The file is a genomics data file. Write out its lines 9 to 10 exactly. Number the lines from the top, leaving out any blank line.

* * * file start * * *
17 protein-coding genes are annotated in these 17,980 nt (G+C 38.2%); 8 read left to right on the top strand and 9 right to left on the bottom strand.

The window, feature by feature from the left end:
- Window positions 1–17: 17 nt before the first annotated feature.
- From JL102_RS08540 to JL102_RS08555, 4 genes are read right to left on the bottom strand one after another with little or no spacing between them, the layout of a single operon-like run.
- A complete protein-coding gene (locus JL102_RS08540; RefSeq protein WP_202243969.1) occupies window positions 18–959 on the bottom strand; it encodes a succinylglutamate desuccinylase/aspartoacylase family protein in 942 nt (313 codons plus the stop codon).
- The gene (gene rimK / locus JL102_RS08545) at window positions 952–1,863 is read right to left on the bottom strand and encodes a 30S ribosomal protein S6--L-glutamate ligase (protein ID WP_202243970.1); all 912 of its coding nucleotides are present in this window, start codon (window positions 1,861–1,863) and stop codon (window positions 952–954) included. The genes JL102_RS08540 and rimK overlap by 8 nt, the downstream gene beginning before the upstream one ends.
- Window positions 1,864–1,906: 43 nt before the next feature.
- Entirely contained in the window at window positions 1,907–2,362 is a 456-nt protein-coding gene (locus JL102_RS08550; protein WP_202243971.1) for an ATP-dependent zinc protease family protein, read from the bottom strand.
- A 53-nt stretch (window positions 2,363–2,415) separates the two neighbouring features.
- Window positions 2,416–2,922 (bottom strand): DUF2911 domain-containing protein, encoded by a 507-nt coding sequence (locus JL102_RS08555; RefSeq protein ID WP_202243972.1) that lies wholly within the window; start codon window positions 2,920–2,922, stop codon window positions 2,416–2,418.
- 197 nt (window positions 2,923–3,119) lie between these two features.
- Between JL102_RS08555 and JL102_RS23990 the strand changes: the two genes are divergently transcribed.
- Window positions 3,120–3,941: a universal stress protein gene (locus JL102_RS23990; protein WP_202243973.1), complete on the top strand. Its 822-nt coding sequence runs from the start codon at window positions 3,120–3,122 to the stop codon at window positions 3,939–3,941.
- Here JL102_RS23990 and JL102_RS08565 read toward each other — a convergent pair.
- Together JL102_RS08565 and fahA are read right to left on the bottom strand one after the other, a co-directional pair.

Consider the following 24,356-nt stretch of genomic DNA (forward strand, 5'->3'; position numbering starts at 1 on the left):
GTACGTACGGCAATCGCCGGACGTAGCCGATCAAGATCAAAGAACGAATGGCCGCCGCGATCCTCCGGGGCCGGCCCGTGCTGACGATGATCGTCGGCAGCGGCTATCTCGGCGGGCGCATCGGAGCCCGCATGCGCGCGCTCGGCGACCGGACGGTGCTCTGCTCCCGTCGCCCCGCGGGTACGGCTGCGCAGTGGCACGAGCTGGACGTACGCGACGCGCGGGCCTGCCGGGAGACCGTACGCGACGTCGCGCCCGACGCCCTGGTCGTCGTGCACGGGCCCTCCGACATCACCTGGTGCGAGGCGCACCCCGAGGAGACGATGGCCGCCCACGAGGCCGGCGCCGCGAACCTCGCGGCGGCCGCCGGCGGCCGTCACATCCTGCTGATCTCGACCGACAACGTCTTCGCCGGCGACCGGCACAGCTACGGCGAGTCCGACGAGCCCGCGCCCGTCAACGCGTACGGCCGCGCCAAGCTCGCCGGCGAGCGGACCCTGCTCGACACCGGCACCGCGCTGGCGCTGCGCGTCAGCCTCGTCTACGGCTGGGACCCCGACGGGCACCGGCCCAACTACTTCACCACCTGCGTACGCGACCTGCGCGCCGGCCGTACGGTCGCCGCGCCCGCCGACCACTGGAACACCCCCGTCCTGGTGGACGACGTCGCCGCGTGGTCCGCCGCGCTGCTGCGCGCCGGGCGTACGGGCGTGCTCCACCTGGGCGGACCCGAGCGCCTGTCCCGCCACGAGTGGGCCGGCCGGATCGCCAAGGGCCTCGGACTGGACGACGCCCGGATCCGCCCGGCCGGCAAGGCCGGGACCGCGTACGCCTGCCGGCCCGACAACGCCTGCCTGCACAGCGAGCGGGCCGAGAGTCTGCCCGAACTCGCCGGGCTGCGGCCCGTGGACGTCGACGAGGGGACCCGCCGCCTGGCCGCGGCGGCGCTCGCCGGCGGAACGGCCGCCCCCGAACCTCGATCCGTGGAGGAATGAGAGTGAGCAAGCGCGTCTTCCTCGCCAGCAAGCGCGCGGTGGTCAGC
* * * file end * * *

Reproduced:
- A 53-nt stretch (window positions 2,363–2,415) separates the two neighbouring features.
- Window positions 2,416–2,922 (bottom strand): DUF2911 domain-containing protein, encoded by a 507-nt coding sequence (locus JL102_RS08555; RefSeq protein ID WP_202243972.1) that lies wholly within the window; start codon window positions 2,920–2,922, stop codon window positions 2,416–2,418.